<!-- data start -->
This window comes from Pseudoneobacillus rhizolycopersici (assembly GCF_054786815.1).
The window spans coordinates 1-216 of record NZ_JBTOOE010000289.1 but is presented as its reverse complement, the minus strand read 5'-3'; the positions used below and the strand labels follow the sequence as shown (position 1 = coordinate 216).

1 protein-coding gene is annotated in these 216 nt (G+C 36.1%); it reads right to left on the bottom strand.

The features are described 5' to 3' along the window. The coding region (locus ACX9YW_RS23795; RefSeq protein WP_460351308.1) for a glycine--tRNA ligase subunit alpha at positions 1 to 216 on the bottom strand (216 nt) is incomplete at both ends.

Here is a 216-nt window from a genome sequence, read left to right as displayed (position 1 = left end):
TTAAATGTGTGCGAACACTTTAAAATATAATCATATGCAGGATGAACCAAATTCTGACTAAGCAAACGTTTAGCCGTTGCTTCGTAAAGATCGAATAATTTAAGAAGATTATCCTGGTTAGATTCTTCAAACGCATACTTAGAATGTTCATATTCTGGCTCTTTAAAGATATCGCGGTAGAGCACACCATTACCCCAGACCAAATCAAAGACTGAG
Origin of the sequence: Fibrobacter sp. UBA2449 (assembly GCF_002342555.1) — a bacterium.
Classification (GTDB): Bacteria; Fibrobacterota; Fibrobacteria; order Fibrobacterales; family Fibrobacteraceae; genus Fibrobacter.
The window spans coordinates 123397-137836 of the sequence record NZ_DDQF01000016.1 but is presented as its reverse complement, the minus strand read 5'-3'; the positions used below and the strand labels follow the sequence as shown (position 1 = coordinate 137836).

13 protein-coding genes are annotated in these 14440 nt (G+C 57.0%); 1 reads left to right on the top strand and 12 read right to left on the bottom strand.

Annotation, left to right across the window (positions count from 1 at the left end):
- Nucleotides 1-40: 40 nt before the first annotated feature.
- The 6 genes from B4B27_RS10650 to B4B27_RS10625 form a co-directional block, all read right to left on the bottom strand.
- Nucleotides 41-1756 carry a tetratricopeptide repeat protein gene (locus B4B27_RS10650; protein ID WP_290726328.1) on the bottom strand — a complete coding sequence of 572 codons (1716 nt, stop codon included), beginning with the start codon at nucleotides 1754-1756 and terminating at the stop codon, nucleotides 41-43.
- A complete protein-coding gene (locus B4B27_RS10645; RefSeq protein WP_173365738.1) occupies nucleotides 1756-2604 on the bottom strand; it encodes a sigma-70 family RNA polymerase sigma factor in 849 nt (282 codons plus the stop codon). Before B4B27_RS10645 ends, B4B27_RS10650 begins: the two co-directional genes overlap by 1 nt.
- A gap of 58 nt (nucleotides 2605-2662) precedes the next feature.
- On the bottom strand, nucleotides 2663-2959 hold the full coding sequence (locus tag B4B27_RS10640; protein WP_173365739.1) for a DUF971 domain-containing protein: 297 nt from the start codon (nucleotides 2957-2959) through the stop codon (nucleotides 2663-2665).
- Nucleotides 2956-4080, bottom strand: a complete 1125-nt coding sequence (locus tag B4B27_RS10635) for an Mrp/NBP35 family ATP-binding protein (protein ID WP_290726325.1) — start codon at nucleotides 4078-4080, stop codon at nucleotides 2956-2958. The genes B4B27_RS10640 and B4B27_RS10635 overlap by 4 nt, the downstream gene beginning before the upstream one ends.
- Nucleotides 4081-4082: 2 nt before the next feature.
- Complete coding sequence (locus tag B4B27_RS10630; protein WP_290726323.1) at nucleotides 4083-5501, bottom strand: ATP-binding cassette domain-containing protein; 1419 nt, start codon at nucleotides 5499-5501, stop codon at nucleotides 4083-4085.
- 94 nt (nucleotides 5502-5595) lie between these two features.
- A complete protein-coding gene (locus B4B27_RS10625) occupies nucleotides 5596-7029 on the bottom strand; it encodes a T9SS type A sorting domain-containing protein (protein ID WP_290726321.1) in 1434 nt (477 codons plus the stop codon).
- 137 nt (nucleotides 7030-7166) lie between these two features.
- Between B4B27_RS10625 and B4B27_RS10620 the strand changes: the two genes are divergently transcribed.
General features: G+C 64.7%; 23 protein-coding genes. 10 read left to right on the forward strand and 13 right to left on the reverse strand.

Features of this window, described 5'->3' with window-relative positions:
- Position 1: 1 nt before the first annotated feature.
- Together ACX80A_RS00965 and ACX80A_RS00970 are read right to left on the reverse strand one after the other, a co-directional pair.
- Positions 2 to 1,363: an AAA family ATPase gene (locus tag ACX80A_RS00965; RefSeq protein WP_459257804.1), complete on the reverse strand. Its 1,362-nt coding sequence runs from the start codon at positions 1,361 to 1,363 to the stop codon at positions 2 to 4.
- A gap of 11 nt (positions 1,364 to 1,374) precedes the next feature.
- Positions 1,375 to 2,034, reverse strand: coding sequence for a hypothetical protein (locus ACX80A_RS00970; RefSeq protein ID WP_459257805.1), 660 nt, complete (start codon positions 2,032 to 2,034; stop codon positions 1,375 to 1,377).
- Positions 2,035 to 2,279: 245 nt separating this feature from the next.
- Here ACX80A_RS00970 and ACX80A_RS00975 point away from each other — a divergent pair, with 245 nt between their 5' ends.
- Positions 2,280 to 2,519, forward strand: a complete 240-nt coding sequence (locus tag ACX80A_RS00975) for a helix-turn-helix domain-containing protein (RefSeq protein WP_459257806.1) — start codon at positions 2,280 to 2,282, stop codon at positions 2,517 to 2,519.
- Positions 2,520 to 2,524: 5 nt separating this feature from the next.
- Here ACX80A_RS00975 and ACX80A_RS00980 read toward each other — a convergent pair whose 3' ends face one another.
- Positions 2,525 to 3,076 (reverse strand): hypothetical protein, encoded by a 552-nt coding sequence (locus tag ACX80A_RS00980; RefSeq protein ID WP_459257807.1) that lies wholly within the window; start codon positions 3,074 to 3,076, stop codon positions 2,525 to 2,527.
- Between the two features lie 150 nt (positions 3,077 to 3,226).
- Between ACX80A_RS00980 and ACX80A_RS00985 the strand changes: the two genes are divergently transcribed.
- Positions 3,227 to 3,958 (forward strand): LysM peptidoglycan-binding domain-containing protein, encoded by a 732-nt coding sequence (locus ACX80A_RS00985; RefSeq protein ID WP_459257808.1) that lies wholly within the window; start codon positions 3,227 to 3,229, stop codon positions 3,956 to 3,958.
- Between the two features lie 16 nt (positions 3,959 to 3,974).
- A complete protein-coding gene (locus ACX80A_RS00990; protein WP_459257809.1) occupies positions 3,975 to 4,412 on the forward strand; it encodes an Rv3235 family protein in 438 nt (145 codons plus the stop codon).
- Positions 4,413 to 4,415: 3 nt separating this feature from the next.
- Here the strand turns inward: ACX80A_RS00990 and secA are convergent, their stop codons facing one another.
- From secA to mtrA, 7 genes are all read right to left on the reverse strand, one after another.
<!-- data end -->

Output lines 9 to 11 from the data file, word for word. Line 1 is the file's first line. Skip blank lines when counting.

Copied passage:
The window spans coordinates 123397-137836 of the sequence record NZ_DDQF01000016.1 but is presented as its reverse complement, the minus strand read 5'-3'; the positions used below and the strand labels follow the sequence as shown (position 1 = coordinate 137836).

13 protein-coding genes are annotated in these 14440 nt (G+C 57.0%); 1 reads left to right on the top strand and 12 read right to left on the bottom strand.

Annotation, left to right across the window (positions count from 1 at the left end):